On January 26-27, 2016, the 3rd Edition of the 3D Printing Materials Conference will take place at MECC Maastricht, in The Netherlands.
Insights from speakers’ presentations at the conference:
- Theo Salet, Professor, Technical University of Eindhoven, about “3D Printing of Sustainable Concrete Structures – From a Black and White Printer towards a Colour Printer”: “Printing of concrete structures saves on the costs, improves productivity and could above all seriously limit the environmental impact. This lecture explains the digital design of printed concrete structures, using evolutionary tools to minimize the amount of material needed. It also shows the development of a large scale concrete printer, able to print different types of concrete at the same time amongst structural – and innovative insulating types of concrete.”
- Tristan Mes, Manager, SupraPolix, about “3D-Printing of Self-Healing Supramolecular Materials”: “Supramolecular polymers, based on hydrogen bonding are eminently suitable for FDM 3D-printing. The thermo-reversible nature of hydrogen bonding favors the interplay between the intrinsic processability and the mechanical properties of the polymer and is therefore lowering its printing-temperature while retaining its mechanical performance. Furthermore, the specific rheological profiles of supramolecular polymers may lead to unique dynamical properties like self-healing behavior.”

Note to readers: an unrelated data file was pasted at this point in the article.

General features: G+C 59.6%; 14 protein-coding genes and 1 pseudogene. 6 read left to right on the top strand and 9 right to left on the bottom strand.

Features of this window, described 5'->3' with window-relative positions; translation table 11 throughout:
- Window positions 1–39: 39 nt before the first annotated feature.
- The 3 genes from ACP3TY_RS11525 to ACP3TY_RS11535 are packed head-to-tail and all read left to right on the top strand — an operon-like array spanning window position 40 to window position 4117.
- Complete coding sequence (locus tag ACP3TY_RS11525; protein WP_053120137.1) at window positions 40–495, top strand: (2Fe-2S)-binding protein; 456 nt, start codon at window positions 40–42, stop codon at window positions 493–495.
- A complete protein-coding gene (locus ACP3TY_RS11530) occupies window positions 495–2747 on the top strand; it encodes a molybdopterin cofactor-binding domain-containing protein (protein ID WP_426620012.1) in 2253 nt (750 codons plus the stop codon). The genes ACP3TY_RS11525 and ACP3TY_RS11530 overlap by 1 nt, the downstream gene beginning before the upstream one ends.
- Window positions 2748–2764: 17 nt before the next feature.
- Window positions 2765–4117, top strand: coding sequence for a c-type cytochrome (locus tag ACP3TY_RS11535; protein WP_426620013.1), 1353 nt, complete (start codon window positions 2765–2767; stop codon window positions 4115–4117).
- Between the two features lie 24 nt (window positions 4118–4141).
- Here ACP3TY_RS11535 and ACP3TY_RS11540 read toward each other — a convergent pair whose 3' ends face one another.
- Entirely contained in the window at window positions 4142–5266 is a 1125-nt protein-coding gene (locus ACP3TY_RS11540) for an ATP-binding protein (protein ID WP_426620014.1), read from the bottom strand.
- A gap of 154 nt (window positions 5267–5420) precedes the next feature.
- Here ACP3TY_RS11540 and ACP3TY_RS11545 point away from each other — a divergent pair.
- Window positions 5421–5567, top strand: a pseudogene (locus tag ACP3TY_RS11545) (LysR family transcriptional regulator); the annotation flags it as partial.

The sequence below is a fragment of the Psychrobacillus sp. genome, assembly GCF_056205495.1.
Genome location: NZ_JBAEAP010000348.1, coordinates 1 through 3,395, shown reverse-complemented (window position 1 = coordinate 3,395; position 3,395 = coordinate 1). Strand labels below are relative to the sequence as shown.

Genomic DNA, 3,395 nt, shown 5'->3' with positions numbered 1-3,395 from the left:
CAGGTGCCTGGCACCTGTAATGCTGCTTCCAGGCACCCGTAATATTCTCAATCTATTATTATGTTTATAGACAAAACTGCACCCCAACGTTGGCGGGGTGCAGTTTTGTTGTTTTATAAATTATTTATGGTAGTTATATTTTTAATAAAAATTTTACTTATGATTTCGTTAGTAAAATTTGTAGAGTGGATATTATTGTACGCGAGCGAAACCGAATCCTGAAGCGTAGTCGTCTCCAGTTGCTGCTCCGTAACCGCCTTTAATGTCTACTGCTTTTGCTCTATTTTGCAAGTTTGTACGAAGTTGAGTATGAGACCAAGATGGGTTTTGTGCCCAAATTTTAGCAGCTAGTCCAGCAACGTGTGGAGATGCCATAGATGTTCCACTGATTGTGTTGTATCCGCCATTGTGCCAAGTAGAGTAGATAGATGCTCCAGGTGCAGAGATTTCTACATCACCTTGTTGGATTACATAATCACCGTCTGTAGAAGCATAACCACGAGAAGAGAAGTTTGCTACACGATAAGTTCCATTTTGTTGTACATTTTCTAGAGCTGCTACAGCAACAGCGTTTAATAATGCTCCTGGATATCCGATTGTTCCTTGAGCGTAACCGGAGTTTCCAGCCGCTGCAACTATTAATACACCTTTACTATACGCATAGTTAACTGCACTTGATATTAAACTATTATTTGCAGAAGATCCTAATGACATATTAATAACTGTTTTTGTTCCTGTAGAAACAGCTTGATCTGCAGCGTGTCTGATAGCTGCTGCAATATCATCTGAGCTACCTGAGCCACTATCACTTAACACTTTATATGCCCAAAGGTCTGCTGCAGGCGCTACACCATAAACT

- Stijn Lambrechts, Business Development & Innovation Additive Manufacturing, SIRRIS, about “Guide to optimize print parameters for an LBM process”: “If we want additive manufacturing to become more cost effective, one key enabler will be to open up the market for material supply to AM. For quality and process stability reasons, many suppliers of AM machines try to organize the material supply for their machines by sourcing the materials and distributing them to the machine users. For powder bed AM machines however, supply of suited powders is broadly available on the market at more cost effective prices.”
- Johannes Overvelde, Harvard University, about “Embracing compliance in robots to achieve function”: “In coming years, the fast developing field of 3D printing will likely result in completely soft robots that do not require any assembly.”